It's not uncommon for an airline trip from the jobsite to take more hours and more stops than it would if I just flew the company airplane, even though it travels at less than half the speed of an airline jet. Last time I flew across the country my client dropped me off at the GA side of the airport, then drove around the field to turn in his rental car and go through the passenger terminal to get on an airline flight to the same destination. He thought it would be faster, and liked the idea of having a washroom on board. I was checked into the destination hotel hours before he arrived. And then he had to drive back to the airport the next day to get his even more delayed luggage. There are three reasons.
First, I didn't have to go through check-in, baggage check, security or any other part of the airport terminal before flying. I walked out to my airplane, loaded my own bags, confirmed the FBO had put in the fuel I ordered, poked at the airplane a bit to make sure all the parts were properly attached, then got in and started it up. Second, I fly as direct as the weather permits, instead of having to go the wrong way to a hub. And third, I don't have to change airplanes when I stop.
So much of the time saved by travelling at Mach 0.8 in an airliner is eaten up by wandering around airport terminals. If I don't have paperwork to do, I fill in the time buying postcards, eating candy, and taking photographs.
I photograph funny things, interesting people, stupid signs, and other interesting things I might want to blog about later. I realized recently that I had accumulated a collection of airport floor shots. I love it when airport designers make the floor interesting. I suppose there are times when it is bad design, because if it is too interesting, it can slow down people in traffic areas and cause congestion. But it makes me happy every time to see unique airplane-related designs on the floor.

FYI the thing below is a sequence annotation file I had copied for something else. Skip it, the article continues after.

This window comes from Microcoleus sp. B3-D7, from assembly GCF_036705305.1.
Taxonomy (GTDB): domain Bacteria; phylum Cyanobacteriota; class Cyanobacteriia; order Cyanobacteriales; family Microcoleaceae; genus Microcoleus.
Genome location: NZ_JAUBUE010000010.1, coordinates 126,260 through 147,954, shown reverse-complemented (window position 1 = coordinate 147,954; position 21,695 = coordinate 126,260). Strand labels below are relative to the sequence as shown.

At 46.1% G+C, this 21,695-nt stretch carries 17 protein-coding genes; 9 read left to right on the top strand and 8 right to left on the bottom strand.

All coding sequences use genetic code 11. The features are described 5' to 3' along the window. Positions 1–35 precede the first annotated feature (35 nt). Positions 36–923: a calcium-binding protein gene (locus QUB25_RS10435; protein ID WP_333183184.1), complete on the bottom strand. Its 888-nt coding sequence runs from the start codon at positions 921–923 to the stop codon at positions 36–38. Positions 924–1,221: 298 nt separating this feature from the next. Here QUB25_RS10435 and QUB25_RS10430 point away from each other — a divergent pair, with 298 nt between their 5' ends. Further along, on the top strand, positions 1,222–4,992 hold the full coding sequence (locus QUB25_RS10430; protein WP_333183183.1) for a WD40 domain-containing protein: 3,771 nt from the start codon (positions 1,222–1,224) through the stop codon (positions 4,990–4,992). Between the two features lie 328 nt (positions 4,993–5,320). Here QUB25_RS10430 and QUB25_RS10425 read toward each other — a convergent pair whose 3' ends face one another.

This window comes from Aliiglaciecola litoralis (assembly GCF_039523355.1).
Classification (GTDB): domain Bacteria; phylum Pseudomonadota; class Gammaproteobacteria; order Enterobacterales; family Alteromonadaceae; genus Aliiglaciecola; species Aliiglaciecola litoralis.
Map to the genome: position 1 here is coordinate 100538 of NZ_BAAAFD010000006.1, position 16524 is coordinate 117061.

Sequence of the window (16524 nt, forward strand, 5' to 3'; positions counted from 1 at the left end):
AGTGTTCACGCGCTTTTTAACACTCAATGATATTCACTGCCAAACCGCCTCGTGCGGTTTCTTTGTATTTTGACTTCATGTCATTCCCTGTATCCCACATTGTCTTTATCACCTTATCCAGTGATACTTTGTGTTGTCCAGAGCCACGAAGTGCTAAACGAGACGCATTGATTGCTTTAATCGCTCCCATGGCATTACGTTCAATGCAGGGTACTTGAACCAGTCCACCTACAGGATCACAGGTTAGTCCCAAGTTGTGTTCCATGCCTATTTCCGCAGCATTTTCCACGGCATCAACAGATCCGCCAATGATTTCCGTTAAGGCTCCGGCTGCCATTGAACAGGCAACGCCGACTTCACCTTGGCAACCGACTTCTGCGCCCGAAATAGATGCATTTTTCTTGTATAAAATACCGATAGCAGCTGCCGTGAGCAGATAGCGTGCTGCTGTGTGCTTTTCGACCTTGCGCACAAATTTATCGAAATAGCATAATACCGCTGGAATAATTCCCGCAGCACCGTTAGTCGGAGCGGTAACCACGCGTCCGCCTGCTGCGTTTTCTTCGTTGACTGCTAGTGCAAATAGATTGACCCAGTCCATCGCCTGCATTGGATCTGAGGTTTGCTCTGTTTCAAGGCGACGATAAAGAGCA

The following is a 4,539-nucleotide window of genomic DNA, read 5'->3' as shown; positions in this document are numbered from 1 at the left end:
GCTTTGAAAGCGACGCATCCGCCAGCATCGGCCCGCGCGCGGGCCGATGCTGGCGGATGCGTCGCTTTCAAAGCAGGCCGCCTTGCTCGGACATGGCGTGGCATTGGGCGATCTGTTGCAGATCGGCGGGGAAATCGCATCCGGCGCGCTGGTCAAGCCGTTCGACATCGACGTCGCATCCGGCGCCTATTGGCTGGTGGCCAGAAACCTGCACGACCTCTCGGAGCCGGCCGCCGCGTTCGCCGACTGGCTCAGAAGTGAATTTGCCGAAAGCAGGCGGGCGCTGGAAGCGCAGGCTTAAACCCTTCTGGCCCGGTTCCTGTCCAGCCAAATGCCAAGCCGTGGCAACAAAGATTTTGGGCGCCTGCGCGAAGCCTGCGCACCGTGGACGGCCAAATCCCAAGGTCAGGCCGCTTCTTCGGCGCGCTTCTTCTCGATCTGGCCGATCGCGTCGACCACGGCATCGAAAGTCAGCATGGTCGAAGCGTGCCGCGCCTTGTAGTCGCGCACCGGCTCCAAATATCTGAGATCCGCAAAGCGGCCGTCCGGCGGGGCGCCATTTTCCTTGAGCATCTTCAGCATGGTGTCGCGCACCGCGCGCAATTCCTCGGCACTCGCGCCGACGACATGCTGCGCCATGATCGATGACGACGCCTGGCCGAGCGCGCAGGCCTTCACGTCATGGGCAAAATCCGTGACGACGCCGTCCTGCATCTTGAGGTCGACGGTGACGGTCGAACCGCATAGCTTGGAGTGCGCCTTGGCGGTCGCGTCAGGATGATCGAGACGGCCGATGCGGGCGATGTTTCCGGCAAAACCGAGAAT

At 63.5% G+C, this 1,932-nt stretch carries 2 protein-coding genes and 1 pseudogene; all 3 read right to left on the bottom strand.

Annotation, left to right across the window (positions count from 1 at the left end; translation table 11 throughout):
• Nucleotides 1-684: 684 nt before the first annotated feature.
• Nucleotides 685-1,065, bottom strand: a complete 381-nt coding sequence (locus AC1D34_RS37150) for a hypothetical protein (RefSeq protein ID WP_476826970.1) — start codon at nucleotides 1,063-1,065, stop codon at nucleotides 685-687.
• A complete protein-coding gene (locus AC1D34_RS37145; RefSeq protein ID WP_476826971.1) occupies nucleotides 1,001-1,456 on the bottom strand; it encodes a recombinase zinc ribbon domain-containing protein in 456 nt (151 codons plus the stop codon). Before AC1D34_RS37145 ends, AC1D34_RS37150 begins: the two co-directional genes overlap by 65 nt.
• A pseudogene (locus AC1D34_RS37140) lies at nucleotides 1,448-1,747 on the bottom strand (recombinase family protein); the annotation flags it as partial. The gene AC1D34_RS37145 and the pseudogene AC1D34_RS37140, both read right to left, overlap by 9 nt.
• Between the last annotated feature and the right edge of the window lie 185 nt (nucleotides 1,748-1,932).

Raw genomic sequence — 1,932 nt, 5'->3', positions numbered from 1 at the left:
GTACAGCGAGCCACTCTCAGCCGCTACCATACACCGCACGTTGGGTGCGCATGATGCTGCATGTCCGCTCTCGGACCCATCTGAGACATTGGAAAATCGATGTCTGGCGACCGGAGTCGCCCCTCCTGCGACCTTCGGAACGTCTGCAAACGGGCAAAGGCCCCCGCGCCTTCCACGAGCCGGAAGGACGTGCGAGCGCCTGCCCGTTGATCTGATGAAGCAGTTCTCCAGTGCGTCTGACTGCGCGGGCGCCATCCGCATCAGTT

I could tell you where they all are, but that would spoil the fun.
Your mission, should you choose to accept it, is to identify the airports by what is underfoot.
The trilobite (top right photo) is in Denver I think. Perhaps the top left is too. I don't know about the others.
I made a spreadsheet for a slow Cessna 172 I rented ones comparing the end-to-end speed with airlines speeds when taking into account the security & terminal delays.
I found that under 300-400 miles I'm faster or just as fast in that little Cessna.
My cohort and I had a business meeting in a city 3.5 hours away. We both left our houses at the same time, except I drove direct to the destination, and my partner drove to the airport to catch a flight.
I arrived at the customer's site first, and that's with stopping at a drive-thru for lunch and queueing for a construction zone. Even worse, I had to leave the customer's site to go pick him up at the airport.
(The reason we took different modes of transport is because the flights had only 1 seat, and he didn't want to 'delay the start of the meeting'.)
Another interesting tidbit.
A company I deal with was affected by the 9/11 attacks in New York.
Because of such a possibility of an attack like that again in the future and to reduce the number of employees killed during such incident, they have implemented a new policy.
No more than 2 employees per flight.
Whenever they come for a visit for a meeting, we place bets on who will get to the meeting first.
It's not always the first flight to leave that wins.
Is the fish with a briefcase at SEA-TAC? Maybe...
I don't remember anything in the floor in particular, but now that I think about it, the airport at either Manchester or Liverpool England (forgot which) had a pretty good fossil display with lots of trilobites.
How funny! We spend a lot of time "looking down" as pilots, and not only at the landscape.
The fish with a briefcase is either genius or awful, I can't decide
I'd love to have the fish with a briefcase as a pin. Would go with my walleye on my protest bag.
I don't think T2 has anything but a ridiculous incline at the entrance/exit of security. Makes those wheelchair people earn their non living wage.
Just marble floors with colors and no pattern.
The Trilobite is from the Calgary airport I think.
There are a ton of fossil images on the floor at YYC, which is kind of cool.
It's almost easy to forget the diverse fossil record that Alberta has, when all you ever hear about are tar-sands and oil royalties, and, uh, some guy named Harper.
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